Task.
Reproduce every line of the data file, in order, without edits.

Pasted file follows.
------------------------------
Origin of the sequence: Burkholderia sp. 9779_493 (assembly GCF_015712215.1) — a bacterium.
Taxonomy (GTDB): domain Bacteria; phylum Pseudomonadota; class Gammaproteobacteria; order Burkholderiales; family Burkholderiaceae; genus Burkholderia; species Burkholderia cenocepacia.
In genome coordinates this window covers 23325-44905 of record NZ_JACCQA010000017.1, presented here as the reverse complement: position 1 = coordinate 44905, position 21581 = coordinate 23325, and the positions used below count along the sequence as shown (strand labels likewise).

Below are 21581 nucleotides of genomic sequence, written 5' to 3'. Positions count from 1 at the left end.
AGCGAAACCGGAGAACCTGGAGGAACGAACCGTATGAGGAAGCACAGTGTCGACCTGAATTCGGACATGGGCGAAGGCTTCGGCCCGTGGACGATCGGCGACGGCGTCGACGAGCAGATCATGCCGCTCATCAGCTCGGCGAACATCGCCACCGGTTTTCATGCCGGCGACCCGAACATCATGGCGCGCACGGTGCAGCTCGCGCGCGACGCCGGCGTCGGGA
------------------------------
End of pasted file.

Origin of the sequence: Burkholderia sp. 9779_493 (assembly GCF_015712215.1) — a bacterium.
Taxonomy (GTDB): domain Bacteria; phylum Pseudomonadota; class Gammaproteobacteria; order Burkholderiales; family Burkholderiaceae; genus Burkholderia; species Burkholderia cenocepacia.
In genome coordinates this window covers 23325-44905 of record NZ_JACCQA010000017.1, presented here as the reverse complement: position 1 = coordinate 44905, position 21581 = coordinate 23325, and the positions used below count along the sequence as shown (strand labels likewise).

Below are 21581 nucleotides of genomic sequence, written 5' to 3'. Positions count from 1 at the left end.
AGCGAAACCGGAGAACCTGGAGGAACGAACCGTATGAGGAAGCACAGTGTCGACCTGAATTCGGACATGGGCGAAGGCTTCGGCCCGTGGACGATCGGCGACGGCGTCGACGAGCAGATCATGCCGCTCATCAGCTCGGCGAACATCGCCACCGGTTTTCATGCCGGCGACCCGAACATCATGGCGCGCACGGTGCAGCTCGCGCGCGACGCCGGCGTCGGGA